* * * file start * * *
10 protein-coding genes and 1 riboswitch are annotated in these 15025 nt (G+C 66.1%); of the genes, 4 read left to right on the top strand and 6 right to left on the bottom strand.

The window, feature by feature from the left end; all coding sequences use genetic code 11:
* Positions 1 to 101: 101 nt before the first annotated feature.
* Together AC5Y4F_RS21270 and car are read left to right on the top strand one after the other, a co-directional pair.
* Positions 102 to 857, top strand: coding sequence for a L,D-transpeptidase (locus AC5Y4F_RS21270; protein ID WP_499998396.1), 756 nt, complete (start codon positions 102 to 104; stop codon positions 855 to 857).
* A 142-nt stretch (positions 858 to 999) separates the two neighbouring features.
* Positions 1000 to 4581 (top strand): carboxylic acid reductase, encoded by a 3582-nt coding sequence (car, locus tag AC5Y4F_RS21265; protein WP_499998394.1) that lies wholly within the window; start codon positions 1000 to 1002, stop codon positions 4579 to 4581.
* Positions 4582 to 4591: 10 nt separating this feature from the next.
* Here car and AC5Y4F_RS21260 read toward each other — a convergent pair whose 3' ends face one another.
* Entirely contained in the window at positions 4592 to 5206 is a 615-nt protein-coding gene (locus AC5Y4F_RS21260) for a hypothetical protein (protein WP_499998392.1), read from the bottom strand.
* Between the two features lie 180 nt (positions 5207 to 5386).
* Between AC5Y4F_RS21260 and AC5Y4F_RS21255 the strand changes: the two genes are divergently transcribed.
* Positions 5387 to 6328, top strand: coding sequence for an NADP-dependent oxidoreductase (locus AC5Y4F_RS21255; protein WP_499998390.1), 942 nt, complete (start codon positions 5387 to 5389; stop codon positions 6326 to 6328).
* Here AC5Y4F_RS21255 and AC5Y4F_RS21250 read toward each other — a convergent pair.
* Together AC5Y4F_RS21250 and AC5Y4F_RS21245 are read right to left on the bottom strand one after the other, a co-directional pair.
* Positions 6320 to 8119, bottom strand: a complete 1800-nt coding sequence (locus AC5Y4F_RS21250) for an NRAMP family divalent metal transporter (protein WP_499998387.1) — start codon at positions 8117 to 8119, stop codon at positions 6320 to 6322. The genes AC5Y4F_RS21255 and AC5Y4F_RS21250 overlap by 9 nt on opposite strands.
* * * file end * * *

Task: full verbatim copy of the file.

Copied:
10 protein-coding genes and 1 riboswitch are annotated in these 15025 nt (G+C 66.1%); of the genes, 4 read left to right on the top strand and 6 right to left on the bottom strand.

The window, feature by feature from the left end; all coding sequences use genetic code 11:
* Positions 1 to 101: 101 nt before the first annotated feature.
* Together AC5Y4F_RS21270 and car are read left to right on the top strand one after the other, a co-directional pair.
* Positions 102 to 857, top strand: coding sequence for a L,D-transpeptidase (locus AC5Y4F_RS21270; protein ID WP_499998396.1), 756 nt, complete (start codon positions 102 to 104; stop codon positions 855 to 857).
* A 142-nt stretch (positions 858 to 999) separates the two neighbouring features.
* Positions 1000 to 4581 (top strand): carboxylic acid reductase, encoded by a 3582-nt coding sequence (car, locus tag AC5Y4F_RS21265; protein WP_499998394.1) that lies wholly within the window; start codon positions 1000 to 1002, stop codon positions 4579 to 4581.
* Positions 4582 to 4591: 10 nt separating this feature from the next.
* Here car and AC5Y4F_RS21260 read toward each other — a convergent pair whose 3' ends face one another.
* Entirely contained in the window at positions 4592 to 5206 is a 615-nt protein-coding gene (locus AC5Y4F_RS21260) for a hypothetical protein (protein WP_499998392.1), read from the bottom strand.
* Between the two features lie 180 nt (positions 5207 to 5386).
* Between AC5Y4F_RS21260 and AC5Y4F_RS21255 the strand changes: the two genes are divergently transcribed.
* Positions 5387 to 6328, top strand: coding sequence for an NADP-dependent oxidoreductase (locus AC5Y4F_RS21255; protein WP_499998390.1), 942 nt, complete (start codon positions 5387 to 5389; stop codon positions 6326 to 6328).
* Here AC5Y4F_RS21255 and AC5Y4F_RS21250 read toward each other — a convergent pair.
* Together AC5Y4F_RS21250 and AC5Y4F_RS21245 are read right to left on the bottom strand one after the other, a co-directional pair.
* Positions 6320 to 8119, bottom strand: a complete 1800-nt coding sequence (locus AC5Y4F_RS21250) for an NRAMP family divalent metal transporter (protein WP_499998387.1) — start codon at positions 8117 to 8119, stop codon at positions 6320 to 6322. The genes AC5Y4F_RS21255 and AC5Y4F_RS21250 overlap by 9 nt on opposite strands.